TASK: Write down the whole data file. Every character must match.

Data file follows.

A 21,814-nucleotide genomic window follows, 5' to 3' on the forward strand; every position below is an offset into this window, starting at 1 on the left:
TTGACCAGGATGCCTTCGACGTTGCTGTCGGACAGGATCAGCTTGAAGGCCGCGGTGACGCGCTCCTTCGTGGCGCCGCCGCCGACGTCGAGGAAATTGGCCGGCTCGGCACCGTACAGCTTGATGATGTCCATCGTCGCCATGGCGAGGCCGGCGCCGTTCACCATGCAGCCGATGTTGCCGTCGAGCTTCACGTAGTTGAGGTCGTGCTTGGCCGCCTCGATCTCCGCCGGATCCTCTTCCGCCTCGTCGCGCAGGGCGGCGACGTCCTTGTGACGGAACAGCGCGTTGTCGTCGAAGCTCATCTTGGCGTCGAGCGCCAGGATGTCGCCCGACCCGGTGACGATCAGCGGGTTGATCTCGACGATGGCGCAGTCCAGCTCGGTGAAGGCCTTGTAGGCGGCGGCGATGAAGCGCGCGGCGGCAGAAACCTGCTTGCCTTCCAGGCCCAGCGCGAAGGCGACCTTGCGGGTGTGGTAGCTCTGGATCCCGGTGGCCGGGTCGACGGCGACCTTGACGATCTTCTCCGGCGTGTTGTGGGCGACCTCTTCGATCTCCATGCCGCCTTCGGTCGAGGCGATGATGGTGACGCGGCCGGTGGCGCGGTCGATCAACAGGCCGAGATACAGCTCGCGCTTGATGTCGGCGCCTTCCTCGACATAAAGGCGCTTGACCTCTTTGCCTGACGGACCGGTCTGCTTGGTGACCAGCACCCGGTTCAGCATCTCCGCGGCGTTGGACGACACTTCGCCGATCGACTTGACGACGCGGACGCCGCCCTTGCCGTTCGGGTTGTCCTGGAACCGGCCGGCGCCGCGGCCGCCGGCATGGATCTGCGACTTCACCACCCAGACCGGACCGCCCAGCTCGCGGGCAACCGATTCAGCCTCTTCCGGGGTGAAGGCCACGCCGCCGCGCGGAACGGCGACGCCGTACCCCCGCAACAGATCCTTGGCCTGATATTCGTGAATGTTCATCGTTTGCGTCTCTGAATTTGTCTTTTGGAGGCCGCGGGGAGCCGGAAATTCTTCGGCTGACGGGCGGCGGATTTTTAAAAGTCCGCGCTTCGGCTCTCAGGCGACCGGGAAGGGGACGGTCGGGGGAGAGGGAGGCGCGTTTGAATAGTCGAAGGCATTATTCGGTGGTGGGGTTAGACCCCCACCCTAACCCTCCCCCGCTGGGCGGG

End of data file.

A 21,814-nucleotide genomic window follows, 5' to 3' on the forward strand; every position below is an offset into this window, starting at 1 on the left:
TTGACCAGGATGCCTTCGACGTTGCTGTCGGACAGGATCAGCTTGAAGGCCGCGGTGACGCGCTCCTTCGTGGCGCCGCCGCCGACGTCGAGGAAATTGGCCGGCTCGGCACCGTACAGCTTGATGATGTCCATCGTCGCCATGGCGAGGCCGGCGCCGTTCACCATGCAGCCGATGTTGCCGTCGAGCTTCACGTAGTTGAGGTCGTGCTTGGCCGCCTCGATCTCCGCCGGATCCTCTTCCGCCTCGTCGCGCAGGGCGGCGACGTCCTTGTGACGGAACAGCGCGTTGTCGTCGAAGCTCATCTTGGCGTCGAGCGCCAGGATGTCGCCCGACCCGGTGACGATCAGCGGGTTGATCTCGACGATGGCGCAGTCCAGCTCGGTGAAGGCCTTGTAGGCGGCGGCGATGAAGCGCGCGGCGGCAGAAACCTGCTTGCCTTCCAGGCCCAGCGCGAAGGCGACCTTGCGGGTGTGGTAGCTCTGGATCCCGGTGGCCGGGTCGACGGCGACCTTGACGATCTTCTCCGGCGTGTTGTGGGCGACCTCTTCGATCTCCATGCCGCCTTCGGTCGAGGCGATGATGGTGACGCGGCCGGTGGCGCGGTCGATCAACAGGCCGAGATACAGCTCGCGCTTGATGTCGGCGCCTTCCTCGACATAAAGGCGCTTGACCTCTTTGCCTGACGGACCGGTCTGCTTGGTGACCAGCACCCGGTTCAGCATCTCCGCGGCGTTGGACGACACTTCGCCGATCGACTTGACGACGCGGACGCCGCCCTTGCCGTTCGGGTTGTCCTGGAACCGGCCGGCGCCGCGGCCGCCGGCATGGATCTGCGACTTCACCACCCAGACCGGACCGCCCAGCTCGCGGGCAACCGATTCAGCCTCTTCCGGGGTGAAGGCCACGCCGCCGCGCGGAACGGCGACGCCGTACCCCCGCAACAGATCCTTGGCCTGATATTCGTGAATGTTCATCGTTTGCGTCTCTGAATTTGTCTTTTGGAGGCCGCGGGGAGCCGGAAATTCTTCGGCTGACGGGCGGCGGATTTTTAAAAGTCCGCGCTTCGGCTCTCAGGCGACCGGGAAGGGGACGGTCGGGGGAGAGGGAGGCGCGTTTGAATAGTCGAAGGCATTATTCGGTGGTGGGGTTAGACCCCCACCCTAACCCTCCCCCGCTGGGCGGG